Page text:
I checked the cylinder head manifolds and they are leaking quite badly when spraying brake cleaner on them. They aren't cracked or porous, but they are leaking on the sealing surface to the head. The o-rings go flat over age, same as on the ZXR. A new set is $200 USD from the usual suspects so I'll try to find a cheaper place to get the OEM part.
Fitted some pretty trick Ariete gel grips... with "YZF-R6 Performance" molded into them. Quite nice.
Test ride - bike runs better down low, less lumpy and smoother, picks up faster at low revs. Seems we had a lean & rich thing going on... too much fuel, air leaks, and wrong float height.
The clutch is sticking badly though, really rough to engage/disengage and with the bike in gear, engine off, clutch pulled in, I cannot roll the bike forward or back. Even trying to force it to unstick the plates results in a dead stop or turning the motor. So another job for the list.
Finally getting some movement on this bike. Since getting the bandit it has been sitting under a cover at home, as I had to remove it from work... only started it up once since then.
I have a whole heap of rubber parts waiting to go on. Ordered a timing chain for it last week.
It needs the chain, clearances, carb tune/balance, fresh fluids all around to get it ready for when I have get my full license. Probably a clutch as well. Maybe another track day before then when the weather gets a bit warmer.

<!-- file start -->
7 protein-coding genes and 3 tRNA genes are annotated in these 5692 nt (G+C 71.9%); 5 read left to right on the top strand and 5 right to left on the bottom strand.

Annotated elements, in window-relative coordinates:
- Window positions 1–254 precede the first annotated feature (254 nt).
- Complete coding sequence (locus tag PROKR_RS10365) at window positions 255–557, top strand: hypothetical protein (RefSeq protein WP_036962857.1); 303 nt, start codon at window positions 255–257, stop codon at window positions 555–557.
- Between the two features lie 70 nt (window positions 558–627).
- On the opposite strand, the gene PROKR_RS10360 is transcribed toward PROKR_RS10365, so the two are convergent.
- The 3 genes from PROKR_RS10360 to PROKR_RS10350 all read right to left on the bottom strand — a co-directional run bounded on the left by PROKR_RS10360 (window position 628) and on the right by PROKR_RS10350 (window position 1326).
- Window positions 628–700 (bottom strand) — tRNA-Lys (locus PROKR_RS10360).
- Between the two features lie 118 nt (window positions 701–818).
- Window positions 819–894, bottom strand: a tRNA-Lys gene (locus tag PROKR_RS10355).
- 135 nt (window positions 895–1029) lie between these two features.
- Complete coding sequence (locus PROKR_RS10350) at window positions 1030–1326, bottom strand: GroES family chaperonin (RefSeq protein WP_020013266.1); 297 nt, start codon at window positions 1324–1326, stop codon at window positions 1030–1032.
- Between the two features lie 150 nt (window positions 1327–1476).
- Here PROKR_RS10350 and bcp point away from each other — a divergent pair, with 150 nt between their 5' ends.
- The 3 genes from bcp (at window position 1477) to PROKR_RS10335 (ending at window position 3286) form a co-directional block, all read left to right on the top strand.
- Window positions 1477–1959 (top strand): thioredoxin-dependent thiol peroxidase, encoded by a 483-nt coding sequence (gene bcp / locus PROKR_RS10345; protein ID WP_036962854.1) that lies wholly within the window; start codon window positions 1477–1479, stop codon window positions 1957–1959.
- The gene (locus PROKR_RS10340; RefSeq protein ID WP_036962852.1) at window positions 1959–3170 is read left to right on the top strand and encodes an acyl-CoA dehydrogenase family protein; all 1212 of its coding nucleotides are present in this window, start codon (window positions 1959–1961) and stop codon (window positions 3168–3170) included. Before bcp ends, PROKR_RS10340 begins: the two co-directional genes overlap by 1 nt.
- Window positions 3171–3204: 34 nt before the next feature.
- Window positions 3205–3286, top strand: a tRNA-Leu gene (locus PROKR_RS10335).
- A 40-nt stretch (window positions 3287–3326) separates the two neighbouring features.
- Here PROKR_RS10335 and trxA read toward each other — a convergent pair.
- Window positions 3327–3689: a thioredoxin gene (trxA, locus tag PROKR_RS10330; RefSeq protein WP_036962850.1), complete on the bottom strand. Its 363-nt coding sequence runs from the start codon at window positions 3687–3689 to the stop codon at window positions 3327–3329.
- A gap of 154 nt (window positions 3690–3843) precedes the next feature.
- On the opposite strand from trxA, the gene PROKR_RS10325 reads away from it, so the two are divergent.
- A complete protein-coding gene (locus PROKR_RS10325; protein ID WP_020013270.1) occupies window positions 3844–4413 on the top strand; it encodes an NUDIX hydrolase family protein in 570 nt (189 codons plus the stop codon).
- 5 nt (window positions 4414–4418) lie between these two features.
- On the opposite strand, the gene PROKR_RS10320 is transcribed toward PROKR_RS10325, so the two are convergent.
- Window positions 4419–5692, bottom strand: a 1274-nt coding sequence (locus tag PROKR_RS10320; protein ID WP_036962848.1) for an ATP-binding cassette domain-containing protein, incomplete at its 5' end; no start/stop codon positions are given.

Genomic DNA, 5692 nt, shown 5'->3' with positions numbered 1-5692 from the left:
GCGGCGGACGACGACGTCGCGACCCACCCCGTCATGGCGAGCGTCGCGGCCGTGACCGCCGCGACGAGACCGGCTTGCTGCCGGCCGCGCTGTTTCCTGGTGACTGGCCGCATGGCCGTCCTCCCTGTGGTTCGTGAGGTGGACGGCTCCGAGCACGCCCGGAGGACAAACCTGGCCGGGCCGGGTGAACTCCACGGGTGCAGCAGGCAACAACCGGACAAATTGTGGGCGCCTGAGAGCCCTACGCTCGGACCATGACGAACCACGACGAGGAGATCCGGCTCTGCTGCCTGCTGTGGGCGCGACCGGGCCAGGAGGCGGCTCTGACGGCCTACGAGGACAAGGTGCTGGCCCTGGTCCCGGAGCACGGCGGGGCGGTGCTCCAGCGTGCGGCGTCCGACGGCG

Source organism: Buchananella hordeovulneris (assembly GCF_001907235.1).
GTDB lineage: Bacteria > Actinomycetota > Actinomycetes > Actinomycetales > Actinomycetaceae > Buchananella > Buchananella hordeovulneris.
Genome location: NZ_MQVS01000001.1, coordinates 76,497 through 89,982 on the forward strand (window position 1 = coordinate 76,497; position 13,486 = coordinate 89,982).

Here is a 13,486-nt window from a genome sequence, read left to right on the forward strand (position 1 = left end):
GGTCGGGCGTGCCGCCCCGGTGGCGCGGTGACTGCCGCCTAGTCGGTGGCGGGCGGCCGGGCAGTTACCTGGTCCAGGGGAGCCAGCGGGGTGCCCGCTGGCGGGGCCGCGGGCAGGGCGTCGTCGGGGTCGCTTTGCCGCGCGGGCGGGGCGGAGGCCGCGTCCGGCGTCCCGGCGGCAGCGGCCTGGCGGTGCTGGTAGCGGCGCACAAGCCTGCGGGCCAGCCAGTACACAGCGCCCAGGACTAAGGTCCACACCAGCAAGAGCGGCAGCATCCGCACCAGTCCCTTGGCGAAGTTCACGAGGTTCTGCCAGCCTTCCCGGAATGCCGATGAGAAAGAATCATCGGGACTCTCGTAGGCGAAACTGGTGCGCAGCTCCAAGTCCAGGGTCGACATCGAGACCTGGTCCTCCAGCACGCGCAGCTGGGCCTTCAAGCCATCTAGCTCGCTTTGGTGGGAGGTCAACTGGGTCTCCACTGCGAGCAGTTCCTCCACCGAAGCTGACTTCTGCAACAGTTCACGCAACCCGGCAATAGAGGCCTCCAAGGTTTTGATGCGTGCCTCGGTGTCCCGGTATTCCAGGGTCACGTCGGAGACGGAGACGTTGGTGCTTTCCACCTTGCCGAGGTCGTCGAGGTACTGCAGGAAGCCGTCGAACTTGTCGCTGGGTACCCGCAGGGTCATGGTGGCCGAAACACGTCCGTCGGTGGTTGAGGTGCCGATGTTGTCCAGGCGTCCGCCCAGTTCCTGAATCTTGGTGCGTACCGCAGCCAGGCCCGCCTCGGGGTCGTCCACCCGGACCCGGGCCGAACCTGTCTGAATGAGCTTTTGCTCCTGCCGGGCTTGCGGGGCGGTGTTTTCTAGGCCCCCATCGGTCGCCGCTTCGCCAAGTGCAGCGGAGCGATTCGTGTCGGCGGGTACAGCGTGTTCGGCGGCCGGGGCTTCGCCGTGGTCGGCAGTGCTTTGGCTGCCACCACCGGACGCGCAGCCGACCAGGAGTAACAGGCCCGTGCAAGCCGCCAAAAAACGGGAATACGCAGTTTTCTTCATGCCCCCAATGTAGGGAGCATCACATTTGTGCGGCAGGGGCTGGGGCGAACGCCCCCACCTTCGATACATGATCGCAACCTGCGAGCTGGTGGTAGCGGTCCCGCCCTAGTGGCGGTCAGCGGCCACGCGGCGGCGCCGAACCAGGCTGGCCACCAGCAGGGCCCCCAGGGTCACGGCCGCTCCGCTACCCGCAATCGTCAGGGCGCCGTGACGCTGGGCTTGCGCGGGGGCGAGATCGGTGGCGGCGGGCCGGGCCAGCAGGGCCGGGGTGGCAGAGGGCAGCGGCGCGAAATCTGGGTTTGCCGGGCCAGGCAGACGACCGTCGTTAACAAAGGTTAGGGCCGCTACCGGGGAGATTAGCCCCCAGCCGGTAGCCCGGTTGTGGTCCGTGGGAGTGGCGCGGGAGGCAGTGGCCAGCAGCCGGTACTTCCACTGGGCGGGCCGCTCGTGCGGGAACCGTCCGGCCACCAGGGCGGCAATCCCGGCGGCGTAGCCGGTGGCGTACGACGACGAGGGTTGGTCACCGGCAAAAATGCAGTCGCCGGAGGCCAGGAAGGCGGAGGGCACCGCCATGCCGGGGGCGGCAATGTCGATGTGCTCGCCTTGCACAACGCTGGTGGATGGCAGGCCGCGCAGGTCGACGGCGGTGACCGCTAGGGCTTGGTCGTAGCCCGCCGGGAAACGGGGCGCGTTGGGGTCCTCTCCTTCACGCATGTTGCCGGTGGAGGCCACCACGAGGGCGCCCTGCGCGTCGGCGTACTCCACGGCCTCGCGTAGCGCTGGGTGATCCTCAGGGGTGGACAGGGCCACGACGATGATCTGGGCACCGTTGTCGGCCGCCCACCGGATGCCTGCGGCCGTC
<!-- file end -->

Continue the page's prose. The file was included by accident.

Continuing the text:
Watch this space
Got the R6 dropped off at work today... spent a few hours getting it to this point.
Got tools everywhere...
Note: Silicon rubber doesn't mix well with fuel
Tomorrow I do the valve clearances
Got the clearances done and new timing chain in yesterday. Grateful that the chain is on the right hand side of the engine - it can be replaced without splitting it / and a new endless chain fitted.
Had to replace the bolt which holds the timing rotor onto the crank, as the bolt was stretched and likely to break.
Will be slowly getting it back together during the week after work and replacing bits as I need. First up new throttle and clutch cables.
Placed final megazip order today, the last bits I need to have the bike ready for next month.
Not long to go!
Bought myself a little something... Healtech iQSE-2 quickshifter unit
My thoughts as well... especially after seeing the results of hitting a false neutral at high revs when using a quick-shifter... it was expensive...
For fun. Never ridden a bike with a quickshifter and wanted to try it... sounds awesome and you can change up gears without having to back off the throttle for track/race use.
I am wary of potential gearbox problems, the ignition cut times are auto-adjusting and can also be set manually per gear / at specific rpm
I know if you don't cut the ignition for long enough you can destroy the gear dogs, so again I will be very wary when setting it up.
Got a lot of jobs that needed doing out of the way
Adjusted steering head
Adjusted & aligned the chain with a laser (the best way, swingarm graduations are not accurate)
Replaced timing cover gasket & bolt for the timing rotor
Rewired dodgy tail light and wired up the BMW LED rear indicators
Replaced crank breather hose
Quickshifter kit is on the way
50ms should do it.
The automatic setup on the healtech has intervals of 50-80ms so I'd say they're being conservative, they wouldn't want to be responsible for people destroying gearboxes